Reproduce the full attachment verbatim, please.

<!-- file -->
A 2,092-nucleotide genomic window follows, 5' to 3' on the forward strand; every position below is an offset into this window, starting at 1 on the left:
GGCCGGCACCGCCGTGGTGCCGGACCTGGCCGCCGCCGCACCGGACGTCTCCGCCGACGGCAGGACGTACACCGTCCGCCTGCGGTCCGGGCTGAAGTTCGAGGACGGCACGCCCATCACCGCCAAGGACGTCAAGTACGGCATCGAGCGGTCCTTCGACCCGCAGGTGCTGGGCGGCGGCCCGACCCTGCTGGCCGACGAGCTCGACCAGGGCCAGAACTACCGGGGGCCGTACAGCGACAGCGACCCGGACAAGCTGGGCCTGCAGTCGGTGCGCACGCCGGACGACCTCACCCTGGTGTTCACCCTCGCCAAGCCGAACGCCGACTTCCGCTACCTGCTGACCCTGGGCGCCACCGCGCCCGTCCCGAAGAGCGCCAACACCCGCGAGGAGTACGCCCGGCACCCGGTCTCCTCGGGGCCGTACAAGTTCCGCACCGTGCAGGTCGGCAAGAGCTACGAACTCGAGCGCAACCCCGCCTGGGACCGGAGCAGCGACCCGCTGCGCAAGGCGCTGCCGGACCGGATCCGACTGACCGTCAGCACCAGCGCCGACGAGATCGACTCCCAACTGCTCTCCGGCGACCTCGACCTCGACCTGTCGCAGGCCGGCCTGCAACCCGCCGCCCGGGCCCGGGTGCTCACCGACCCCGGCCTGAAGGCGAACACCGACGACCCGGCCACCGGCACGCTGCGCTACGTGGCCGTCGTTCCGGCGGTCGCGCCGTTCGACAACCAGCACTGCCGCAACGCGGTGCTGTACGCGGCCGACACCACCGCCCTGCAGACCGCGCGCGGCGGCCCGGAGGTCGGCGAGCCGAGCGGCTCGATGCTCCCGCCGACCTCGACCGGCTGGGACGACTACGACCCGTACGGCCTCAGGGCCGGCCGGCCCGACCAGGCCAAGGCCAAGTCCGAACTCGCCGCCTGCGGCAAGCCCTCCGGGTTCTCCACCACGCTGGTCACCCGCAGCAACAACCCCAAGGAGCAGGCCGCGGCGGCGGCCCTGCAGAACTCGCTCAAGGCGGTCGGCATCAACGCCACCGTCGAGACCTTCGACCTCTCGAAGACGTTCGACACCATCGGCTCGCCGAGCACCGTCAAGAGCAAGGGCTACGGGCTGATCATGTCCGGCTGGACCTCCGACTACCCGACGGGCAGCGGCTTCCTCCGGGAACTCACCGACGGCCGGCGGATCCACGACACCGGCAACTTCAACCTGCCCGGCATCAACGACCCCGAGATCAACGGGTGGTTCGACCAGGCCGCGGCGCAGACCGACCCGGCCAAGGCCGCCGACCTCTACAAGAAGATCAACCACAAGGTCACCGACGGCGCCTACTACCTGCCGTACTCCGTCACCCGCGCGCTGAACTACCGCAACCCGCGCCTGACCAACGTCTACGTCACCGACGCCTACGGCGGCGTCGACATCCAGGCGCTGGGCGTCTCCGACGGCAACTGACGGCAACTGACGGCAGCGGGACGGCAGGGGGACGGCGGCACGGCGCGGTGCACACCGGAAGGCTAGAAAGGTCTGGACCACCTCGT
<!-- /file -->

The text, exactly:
A 2,092-nucleotide genomic window follows, 5' to 3' on the forward strand; every position below is an offset into this window, starting at 1 on the left:
GGCCGGCACCGCCGTGGTGCCGGACCTGGCCGCCGCCGCACCGGACGTCTCCGCCGACGGCAGGACGTACACCGTCCGCCTGCGGTCCGGGCTGAAGTTCGAGGACGGCACGCCCATCACCGCCAAGGACGTCAAGTACGGCATCGAGCGGTCCTTCGACCCGCAGGTGCTGGGCGGCGGCCCGACCCTGCTGGCCGACGAGCTCGACCAGGGCCAGAACTACCGGGGGCCGTACAGCGACAGCGACCCGGACAAGCTGGGCCTGCAGTCGGTGCGCACGCCGGACGACCTCACCCTGGTGTTCACCCTCGCCAAGCCGAACGCCGACTTCCGCTACCTGCTGACCCTGGGCGCCACCGCGCCCGTCCCGAAGAGCGCCAACACCCGCGAGGAGTACGCCCGGCACCCGGTCTCCTCGGGGCCGTACAAGTTCCGCACCGTGCAGGTCGGCAAGAGCTACGAACTCGAGCGCAACCCCGCCTGGGACCGGAGCAGCGACCCGCTGCGCAAGGCGCTGCCGGACCGGATCCGACTGACCGTCAGCACCAGCGCCGACGAGATCGACTCCCAACTGCTCTCCGGCGACCTCGACCTCGACCTGTCGCAGGCCGGCCTGCAACCCGCCGCCCGGGCCCGGGTGCTCACCGACCCCGGCCTGAAGGCGAACACCGACGACCCGGCCACCGGCACGCTGCGCTACGTGGCCGTCGTTCCGGCGGTCGCGCCGTTCGACAACCAGCACTGCCGCAACGCGGTGCTGTACGCGGCCGACACCACCGCCCTGCAGACCGCGCGCGGCGGCCCGGAGGTCGGCGAGCCGAGCGGCTCGATGCTCCCGCCGACCTCGACCGGCTGGGACGACTACGACCCGTACGGCCTCAGGGCCGGCCGGCCCGACCAGGCCAAGGCCAAGTCCGAACTCGCCGCCTGCGGCAAGCCCTCCGGGTTCTCCACCACGCTGGTCACCCGCAGCAACAACCCCAAGGAGCAGGCCGCGGCGGCGGCCCTGCAGAACTCGCTCAAGGCGGTCGGCATCAACGCCACCGTCGAGACCTTCGACCTCTCGAAGACGTTCGACACCATCGGCTCGCCGAGCACCGTCAAGAGCAAGGGCTACGGGCTGATCATGTCCGGCTGGACCTCCGACTACCCGACGGGCAGCGGCTTCCTCCGGGAACTCACCGACGGCCGGCGGATCCACGACACCGGCAACTTCAACCTGCCCGGCATCAACGACCCCGAGATCAACGGGTGGTTCGACCAGGCCGCGGCGCAGACCGACCCGGCCAAGGCCGCCGACCTCTACAAGAAGATCAACCACAAGGTCACCGACGGCGCCTACTACCTGCCGTACTCCGTCACCCGCGCGCTGAACTACCGCAACCCGCGCCTGACCAACGTCTACGTCACCGACGCCTACGGCGGCGTCGACATCCAGGCGCTGGGCGTCTCCGACGGCAACTGACGGCAACTGACGGCAGCGGGACGGCAGGGGGACGGCGGCACGGCGCGGTGCACACCGGAAGGCTAGAAAGGTCTGGACCACCTCGT